City council members will consider revising the city's tree-removal law when they meet next month.
The issue emerged after city contractors destroyed a 100-year-old tree last month, without notifying the owner, resident Steve Missildine.
Interim City Manager Leslie Cloer told the Herald-Press Wednesday city council members could amend the ordinance during their Aug. 12 meeting, to eliminate the kind of surprise Missildine endured.
“I've made sure it's on the agenda,” Cloer said. “The council and I are definitely going to look over the language of the ordinance; this shouldn't happen again.”
In May, after a storm downed another tree on Missildine's property, retiring Public Works Director Tim Perry and Deputy Director Rob Thames decided to remove the tree at 418 Coronaca St.
The city could have become liable if another storm brought down the second tree on Missildine's house, or the church across the street, Perry said, in explaining his decision to remove the tree.
Perry said he knocked on Missildine's door before starting the take-down – more than city ordinance requires -- but no one was home.
“City ordinance says if the right-of-way is 50 feet, the city can remove a tree it deems dangerous at half that distance, with no prior notification,” Perry told the Herald-Press after the incident. “The tree was within 25 feet.”
During Monday's council meeting, members voted unanimously to finish removing the tree – now a 40-foot stump – from Missildine's property, as well as grinding and removing the base of the tree.
“Some of the council-members even apologized to me and my wife during work session,” Missildine said. “I think they understand where the city was wrong.”
These days, as he sits in his home-office, Missildine looks out the window at the bare, multi-story log that was once a proud water oak; he misses how the shade cooled the room.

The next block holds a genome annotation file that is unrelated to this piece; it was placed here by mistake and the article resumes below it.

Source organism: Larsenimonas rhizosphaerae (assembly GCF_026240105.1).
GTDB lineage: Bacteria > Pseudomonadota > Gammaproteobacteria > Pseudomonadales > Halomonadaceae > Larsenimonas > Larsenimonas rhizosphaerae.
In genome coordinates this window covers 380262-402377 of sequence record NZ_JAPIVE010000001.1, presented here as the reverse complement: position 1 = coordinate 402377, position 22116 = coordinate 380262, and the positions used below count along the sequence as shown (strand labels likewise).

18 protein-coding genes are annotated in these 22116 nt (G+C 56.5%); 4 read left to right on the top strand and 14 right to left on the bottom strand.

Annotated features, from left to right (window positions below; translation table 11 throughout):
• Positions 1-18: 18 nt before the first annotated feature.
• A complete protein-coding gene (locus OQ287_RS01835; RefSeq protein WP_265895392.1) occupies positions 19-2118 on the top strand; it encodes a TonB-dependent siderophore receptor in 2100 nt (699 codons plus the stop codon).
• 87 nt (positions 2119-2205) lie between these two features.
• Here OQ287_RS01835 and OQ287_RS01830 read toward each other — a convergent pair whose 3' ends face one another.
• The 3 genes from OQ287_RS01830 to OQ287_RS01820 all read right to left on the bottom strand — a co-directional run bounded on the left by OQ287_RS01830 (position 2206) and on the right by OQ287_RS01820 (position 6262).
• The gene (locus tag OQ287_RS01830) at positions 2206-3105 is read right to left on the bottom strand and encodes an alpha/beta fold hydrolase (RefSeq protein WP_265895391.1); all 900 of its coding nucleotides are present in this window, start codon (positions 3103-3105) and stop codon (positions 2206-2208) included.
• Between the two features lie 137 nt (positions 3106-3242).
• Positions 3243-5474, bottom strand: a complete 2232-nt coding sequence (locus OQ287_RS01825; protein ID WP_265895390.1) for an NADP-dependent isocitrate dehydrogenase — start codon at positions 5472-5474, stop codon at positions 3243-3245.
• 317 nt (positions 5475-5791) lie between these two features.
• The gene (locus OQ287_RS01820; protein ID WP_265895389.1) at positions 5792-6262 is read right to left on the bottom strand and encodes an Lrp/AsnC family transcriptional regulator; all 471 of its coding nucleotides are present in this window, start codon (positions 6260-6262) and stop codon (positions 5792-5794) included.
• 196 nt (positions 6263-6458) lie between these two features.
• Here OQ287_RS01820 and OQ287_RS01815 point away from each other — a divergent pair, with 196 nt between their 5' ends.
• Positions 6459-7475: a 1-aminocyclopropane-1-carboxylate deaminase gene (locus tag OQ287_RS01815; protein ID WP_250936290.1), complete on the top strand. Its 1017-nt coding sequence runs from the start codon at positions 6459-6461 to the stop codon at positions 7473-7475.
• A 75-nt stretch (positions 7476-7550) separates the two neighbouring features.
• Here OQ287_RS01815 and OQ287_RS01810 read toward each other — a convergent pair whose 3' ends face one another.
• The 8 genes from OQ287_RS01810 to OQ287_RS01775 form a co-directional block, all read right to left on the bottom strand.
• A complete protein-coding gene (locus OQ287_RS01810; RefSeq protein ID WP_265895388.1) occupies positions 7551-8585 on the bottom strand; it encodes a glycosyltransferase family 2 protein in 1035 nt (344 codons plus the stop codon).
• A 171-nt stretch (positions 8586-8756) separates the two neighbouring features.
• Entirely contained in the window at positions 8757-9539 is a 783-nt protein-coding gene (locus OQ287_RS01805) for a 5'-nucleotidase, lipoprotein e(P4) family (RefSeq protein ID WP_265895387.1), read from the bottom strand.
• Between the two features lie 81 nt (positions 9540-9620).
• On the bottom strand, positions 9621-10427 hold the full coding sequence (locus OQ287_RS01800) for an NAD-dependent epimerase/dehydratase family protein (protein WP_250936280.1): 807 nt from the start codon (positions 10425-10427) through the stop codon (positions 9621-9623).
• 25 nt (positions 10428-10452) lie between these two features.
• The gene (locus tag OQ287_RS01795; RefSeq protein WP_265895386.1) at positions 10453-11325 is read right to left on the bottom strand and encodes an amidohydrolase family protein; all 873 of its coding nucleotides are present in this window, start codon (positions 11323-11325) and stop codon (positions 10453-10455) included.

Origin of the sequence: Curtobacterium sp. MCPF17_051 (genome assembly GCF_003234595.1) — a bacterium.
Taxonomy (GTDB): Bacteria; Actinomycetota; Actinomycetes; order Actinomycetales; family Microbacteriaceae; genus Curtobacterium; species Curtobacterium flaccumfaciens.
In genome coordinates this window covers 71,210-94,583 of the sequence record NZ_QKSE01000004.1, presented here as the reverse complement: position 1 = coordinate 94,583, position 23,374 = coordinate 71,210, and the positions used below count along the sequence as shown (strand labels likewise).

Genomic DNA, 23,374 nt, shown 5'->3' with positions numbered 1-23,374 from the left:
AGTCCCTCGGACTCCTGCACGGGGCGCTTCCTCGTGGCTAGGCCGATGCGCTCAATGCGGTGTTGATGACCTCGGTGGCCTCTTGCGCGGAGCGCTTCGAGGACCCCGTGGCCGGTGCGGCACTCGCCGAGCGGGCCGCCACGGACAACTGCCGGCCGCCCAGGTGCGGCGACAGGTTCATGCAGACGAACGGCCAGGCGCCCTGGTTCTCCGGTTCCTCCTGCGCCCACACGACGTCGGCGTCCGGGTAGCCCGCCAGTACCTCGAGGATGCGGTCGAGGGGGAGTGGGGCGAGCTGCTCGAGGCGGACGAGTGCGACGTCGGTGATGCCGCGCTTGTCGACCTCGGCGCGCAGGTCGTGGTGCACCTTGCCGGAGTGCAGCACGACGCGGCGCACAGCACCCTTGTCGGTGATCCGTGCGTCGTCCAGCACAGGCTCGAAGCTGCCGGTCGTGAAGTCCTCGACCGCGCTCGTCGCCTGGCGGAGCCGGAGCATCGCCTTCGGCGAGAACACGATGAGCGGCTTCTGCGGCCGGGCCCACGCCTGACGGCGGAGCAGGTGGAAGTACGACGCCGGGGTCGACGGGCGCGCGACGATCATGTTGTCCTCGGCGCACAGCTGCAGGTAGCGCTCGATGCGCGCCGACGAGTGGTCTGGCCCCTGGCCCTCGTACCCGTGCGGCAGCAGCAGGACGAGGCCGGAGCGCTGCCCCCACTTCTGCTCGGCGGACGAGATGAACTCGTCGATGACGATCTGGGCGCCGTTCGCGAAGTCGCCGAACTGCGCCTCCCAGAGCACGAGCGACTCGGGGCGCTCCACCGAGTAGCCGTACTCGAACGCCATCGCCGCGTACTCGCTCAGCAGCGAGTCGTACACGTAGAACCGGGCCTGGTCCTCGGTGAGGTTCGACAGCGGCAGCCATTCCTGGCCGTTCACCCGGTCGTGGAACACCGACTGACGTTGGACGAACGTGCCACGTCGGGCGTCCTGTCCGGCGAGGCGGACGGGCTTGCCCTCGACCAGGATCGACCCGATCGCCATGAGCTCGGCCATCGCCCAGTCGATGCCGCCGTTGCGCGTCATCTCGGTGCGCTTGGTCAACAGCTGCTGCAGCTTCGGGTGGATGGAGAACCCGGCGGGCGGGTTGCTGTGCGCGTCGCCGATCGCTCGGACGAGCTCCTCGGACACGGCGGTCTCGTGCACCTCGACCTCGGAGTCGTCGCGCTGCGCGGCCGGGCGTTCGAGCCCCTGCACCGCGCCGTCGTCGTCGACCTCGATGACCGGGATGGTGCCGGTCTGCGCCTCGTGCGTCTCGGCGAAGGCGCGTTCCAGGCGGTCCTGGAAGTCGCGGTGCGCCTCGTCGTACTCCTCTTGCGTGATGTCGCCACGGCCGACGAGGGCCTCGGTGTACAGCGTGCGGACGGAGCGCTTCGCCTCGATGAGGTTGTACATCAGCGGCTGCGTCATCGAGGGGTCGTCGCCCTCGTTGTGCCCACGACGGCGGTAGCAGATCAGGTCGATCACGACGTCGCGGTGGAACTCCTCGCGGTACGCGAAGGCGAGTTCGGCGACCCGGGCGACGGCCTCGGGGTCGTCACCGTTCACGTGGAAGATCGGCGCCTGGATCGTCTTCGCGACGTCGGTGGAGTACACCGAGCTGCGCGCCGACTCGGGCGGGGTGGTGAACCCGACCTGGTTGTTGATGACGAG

Replacing the 80-foot behemoth with two younger trees, Missildine said, would be fair. It would not only begin to heal some emotional wounds, he said, but also replace some lost property value.
“I told them twenty-foot trees, about 8-inches in diameter, would probably do it,” he said. “It won't shade the house in the summer, but it will beautify the property.”
Missildine also requested the city guarantee the trees for a year.
Cloer said council members are looking into the cost of Missildine's request.
“We have to find the price of the trees, and the cost to have them planted,” she said. “We don't have anyone on staff that plants trees, so we'll have to see the cost of contracting that out.”
The planting probably could not occur until late fall, Cloer said, when survival of the trees is more likely. Until then, the council will have the opportunity to compare costs, and consider the economic feasibility of replacing the trees.
Missildine said he's pleased with the city's initial response, but will reserve judgement until his trees are replaced.
“They seem to be moving in the right direction so far,” he said. “Hopefully what me and my wife went through will save other residents a lot of frustration.”